Our brains are designed to self-preserve. When commuting down a busy highway and a semi-truck pulls into our lane, we don’t have time to consider, “OK, I’m going to either slam on my brakes or swerve here…which would be most appropriate?” Our brains automatically make the decision and put our bodies into action. Thank goodness!
In a life-threatening situation, we want our limbic system to kick in, to “save me”!
However, the hang-up of this perfectly designed process shows up in situations or relationships that are not necessarily life-threatening––when adrenaline pours into the body similar to the semi-truck experience, creating stress without resolution over long periods of time. (more…)
“Because, Rachel, we’ve always done it this way.” This was the response I received recently after asking why an organization wouldn’t consider a new useful and efficient idea.
“If we let one person do it, then we’d have to let everyone do it.”
This rebuttal created instant relief in my mind: Awesome! If everyone was allowed to do this, they would save so much time!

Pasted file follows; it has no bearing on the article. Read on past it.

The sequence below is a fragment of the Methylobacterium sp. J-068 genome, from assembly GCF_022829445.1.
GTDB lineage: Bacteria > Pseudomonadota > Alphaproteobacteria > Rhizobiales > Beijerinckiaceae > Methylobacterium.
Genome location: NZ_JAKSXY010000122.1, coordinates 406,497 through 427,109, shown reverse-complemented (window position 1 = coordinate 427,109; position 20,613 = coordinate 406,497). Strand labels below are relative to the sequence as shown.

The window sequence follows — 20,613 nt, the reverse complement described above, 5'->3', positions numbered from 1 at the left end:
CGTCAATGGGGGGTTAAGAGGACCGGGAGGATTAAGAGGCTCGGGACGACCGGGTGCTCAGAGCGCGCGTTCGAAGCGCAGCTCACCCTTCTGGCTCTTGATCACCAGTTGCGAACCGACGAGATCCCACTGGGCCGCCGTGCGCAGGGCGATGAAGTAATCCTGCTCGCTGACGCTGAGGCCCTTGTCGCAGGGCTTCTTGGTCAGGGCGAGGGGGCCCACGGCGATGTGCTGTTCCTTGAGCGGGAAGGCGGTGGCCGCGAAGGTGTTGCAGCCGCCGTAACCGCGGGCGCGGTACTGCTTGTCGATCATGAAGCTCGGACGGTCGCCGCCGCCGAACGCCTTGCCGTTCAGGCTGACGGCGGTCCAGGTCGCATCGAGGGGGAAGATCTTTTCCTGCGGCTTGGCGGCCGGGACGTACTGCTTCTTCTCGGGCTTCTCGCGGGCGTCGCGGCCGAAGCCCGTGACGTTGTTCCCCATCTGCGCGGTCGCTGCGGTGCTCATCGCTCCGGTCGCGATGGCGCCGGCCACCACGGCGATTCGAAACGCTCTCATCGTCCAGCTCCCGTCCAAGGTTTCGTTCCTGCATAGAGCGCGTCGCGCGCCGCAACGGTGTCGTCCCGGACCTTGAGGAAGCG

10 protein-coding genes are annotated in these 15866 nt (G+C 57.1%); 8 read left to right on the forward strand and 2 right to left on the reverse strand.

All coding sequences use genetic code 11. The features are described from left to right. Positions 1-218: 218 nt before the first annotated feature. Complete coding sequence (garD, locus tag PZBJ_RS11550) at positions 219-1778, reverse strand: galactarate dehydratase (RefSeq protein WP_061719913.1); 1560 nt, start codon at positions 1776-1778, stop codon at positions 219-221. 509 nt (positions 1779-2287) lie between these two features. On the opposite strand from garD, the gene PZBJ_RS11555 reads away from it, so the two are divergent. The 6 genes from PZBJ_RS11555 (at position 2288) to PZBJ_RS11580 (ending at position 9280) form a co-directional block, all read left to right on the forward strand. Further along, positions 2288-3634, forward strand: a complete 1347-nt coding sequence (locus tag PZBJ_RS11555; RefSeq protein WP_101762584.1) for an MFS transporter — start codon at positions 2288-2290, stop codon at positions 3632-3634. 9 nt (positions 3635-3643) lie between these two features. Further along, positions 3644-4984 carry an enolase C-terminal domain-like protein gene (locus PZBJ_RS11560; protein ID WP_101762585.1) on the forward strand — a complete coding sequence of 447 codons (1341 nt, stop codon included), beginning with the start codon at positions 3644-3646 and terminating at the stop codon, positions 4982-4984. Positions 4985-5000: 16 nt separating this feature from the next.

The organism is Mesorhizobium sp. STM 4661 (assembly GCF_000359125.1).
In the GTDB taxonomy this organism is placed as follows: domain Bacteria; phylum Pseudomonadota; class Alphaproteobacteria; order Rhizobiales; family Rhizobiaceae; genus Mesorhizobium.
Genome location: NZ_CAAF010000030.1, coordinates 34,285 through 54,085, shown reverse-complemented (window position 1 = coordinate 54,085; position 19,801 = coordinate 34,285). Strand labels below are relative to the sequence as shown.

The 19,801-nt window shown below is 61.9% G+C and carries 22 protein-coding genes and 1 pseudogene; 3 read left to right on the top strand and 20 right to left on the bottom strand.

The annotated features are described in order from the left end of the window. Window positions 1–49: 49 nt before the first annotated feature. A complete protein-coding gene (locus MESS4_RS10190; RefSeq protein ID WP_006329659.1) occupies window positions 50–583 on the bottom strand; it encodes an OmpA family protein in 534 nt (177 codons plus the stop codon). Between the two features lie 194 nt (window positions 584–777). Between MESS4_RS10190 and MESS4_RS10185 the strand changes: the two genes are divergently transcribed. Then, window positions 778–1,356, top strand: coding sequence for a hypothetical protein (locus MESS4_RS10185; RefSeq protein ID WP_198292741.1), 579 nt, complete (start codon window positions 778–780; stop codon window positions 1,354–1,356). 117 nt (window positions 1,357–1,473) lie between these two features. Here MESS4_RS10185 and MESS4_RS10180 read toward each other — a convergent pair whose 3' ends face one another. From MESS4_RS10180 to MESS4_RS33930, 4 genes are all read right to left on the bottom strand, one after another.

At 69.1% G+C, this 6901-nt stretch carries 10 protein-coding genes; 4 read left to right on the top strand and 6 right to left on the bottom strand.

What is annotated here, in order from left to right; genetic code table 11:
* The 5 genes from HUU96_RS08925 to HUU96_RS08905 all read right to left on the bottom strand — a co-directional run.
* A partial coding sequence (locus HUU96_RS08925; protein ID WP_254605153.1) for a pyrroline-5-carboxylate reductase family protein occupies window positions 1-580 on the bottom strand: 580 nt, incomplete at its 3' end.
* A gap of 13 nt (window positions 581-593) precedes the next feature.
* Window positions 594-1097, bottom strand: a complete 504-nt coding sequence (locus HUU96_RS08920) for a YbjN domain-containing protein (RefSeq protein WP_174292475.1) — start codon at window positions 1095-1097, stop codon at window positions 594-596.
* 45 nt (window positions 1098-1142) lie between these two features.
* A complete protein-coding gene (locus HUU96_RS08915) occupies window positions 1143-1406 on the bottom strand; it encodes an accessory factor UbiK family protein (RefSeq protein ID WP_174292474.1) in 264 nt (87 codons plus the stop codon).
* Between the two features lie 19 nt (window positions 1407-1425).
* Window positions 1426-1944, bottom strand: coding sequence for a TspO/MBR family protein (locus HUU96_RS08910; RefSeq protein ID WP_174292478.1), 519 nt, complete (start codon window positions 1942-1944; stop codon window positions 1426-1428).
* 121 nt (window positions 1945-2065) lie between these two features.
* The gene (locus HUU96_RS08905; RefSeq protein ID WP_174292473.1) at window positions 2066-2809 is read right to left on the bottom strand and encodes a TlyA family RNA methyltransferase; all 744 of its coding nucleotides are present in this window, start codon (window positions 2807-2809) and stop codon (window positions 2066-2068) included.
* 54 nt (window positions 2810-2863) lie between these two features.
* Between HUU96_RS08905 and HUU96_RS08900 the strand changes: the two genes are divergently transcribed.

But the door was shut and dead-bolted on the idea, and the-way-we-always-do-things prevailed.
At first I experienced frustration (a win-win isn’t going to be considered), then sadness (you’re pushing the envelope again, Rach, and not making any friends), then an insight (omg! This has been happening your whole life!).
I began to wonder how many square pegs, like me, have been trying to fit into round holes. (more…)
“We’re going to do what’s best for kids.” This cliché is often heard in education.
I began asking myself, “How do we know what’s best for kids?” How do I even know as a parent what’s best for my own kids? So when it struck me, I decided to add my voice to the whats-best-for-kids-bandwagon:
What’s best for kids is conscious adults.
I don’t know for whom to vote in November. I’m seriously stuck. I might not even vote.
Some of my friends challenge me that “not voting at all is one more vote for so-and-so!” So instead of voting FOR a candidate, vote AGAINST one.
I guess that’s one way to look at it.
I’ll kind of make up my mind, and then I read something that offsets what I was sort of finally at peace with. Then I scramble to find another redeeming quality in a candidate, and it’s shot down quickly by another source. How does one really make a decision about this?
I’m leery to even post such a semi-political blog because I’ve watched people take offense and literally “lose it” over political matters. I’m just thinking aloud, people, don’t teach me a lesson by calling me something terrible with an added lecture! Suspend judgment on this one!